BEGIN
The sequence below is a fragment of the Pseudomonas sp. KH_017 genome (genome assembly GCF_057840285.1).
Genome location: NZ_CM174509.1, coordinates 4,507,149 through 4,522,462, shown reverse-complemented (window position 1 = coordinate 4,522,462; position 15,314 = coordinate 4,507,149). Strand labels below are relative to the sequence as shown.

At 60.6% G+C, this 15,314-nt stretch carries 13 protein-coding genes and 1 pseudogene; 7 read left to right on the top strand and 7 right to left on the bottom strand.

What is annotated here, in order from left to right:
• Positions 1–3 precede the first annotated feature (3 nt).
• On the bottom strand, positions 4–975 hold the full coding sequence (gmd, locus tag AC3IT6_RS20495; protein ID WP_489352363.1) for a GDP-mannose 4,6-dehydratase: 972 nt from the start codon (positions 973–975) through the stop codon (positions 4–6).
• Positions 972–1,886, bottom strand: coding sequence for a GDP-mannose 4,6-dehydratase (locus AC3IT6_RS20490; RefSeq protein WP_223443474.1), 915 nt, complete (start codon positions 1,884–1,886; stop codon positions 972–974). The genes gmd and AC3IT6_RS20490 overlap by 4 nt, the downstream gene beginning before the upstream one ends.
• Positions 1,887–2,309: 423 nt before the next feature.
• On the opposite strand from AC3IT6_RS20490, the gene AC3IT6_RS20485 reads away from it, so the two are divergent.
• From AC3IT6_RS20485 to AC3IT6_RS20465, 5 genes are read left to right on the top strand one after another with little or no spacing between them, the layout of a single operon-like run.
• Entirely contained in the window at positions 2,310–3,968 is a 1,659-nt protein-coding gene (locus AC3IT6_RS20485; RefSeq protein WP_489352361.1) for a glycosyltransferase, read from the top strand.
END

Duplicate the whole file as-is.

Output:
The sequence below is a fragment of the Pseudomonas sp. KH_017 genome (genome assembly GCF_057840285.1).
Genome location: NZ_CM174509.1, coordinates 4,507,149 through 4,522,462, shown reverse-complemented (window position 1 = coordinate 4,522,462; position 15,314 = coordinate 4,507,149). Strand labels below are relative to the sequence as shown.

At 60.6% G+C, this 15,314-nt stretch carries 13 protein-coding genes and 1 pseudogene; 7 read left to right on the top strand and 7 right to left on the bottom strand.

What is annotated here, in order from left to right:
• Positions 1–3 precede the first annotated feature (3 nt).
• On the bottom strand, positions 4–975 hold the full coding sequence (gmd, locus tag AC3IT6_RS20495; protein ID WP_489352363.1) for a GDP-mannose 4,6-dehydratase: 972 nt from the start codon (positions 973–975) through the stop codon (positions 4–6).
• Positions 972–1,886, bottom strand: coding sequence for a GDP-mannose 4,6-dehydratase (locus AC3IT6_RS20490; RefSeq protein WP_223443474.1), 915 nt, complete (start codon positions 1,884–1,886; stop codon positions 972–974). The genes gmd and AC3IT6_RS20490 overlap by 4 nt, the downstream gene beginning before the upstream one ends.
• Positions 1,887–2,309: 423 nt before the next feature.
• On the opposite strand from AC3IT6_RS20490, the gene AC3IT6_RS20485 reads away from it, so the two are divergent.
• From AC3IT6_RS20485 to AC3IT6_RS20465, 5 genes are read left to right on the top strand one after another with little or no spacing between them, the layout of a single operon-like run.
• Entirely contained in the window at positions 2,310–3,968 is a 1,659-nt protein-coding gene (locus AC3IT6_RS20485; RefSeq protein WP_489352361.1) for a glycosyltransferase, read from the top strand.